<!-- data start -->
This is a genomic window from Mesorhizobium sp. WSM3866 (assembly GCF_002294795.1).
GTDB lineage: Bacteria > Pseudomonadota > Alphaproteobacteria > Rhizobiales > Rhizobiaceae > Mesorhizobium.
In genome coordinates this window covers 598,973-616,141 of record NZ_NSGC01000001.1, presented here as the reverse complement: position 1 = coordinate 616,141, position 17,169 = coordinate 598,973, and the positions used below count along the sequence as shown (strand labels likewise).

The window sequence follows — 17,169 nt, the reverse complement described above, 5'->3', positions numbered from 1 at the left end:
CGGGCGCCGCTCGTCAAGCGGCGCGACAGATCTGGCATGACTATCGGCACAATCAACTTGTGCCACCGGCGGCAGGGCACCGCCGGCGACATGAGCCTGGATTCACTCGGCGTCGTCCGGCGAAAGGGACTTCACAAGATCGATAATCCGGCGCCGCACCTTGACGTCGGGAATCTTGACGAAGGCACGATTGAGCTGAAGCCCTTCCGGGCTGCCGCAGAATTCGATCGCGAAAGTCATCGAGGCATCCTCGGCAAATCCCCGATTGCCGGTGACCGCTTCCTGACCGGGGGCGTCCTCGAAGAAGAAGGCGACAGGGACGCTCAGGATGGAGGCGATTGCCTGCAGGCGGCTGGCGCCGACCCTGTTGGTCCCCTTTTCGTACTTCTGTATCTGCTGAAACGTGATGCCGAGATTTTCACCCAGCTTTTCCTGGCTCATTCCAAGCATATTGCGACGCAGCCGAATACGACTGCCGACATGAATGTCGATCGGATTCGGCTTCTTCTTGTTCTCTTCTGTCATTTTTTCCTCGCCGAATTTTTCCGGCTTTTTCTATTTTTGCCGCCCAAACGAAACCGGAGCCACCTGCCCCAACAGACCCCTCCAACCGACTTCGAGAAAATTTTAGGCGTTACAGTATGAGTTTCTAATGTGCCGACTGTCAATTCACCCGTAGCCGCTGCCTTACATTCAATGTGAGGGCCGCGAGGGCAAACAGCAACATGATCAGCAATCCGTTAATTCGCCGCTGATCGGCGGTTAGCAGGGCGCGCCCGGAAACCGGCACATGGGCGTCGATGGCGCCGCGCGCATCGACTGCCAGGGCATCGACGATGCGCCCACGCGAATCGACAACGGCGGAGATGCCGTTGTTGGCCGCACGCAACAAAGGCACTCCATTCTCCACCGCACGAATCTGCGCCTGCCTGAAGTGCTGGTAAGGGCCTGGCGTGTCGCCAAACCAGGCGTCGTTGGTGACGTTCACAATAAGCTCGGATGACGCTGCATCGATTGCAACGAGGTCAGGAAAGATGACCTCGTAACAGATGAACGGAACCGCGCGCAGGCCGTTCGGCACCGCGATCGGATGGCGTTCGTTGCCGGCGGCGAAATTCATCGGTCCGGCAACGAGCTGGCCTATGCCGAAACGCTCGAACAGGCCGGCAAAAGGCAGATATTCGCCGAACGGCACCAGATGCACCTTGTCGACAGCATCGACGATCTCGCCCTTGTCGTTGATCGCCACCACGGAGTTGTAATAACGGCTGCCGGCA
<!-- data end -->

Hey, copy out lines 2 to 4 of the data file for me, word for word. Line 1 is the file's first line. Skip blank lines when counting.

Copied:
GTDB lineage: Bacteria > Pseudomonadota > Alphaproteobacteria > Rhizobiales > Rhizobiaceae > Mesorhizobium.
In genome coordinates this window covers 598,973-616,141 of record NZ_NSGC01000001.1, presented here as the reverse complement: position 1 = coordinate 616,141, position 17,169 = coordinate 598,973, and the positions used below count along the sequence as shown (strand labels likewise).

The window sequence follows — 17,169 nt, the reverse complement described above, 5'->3', positions numbered from 1 at the left end: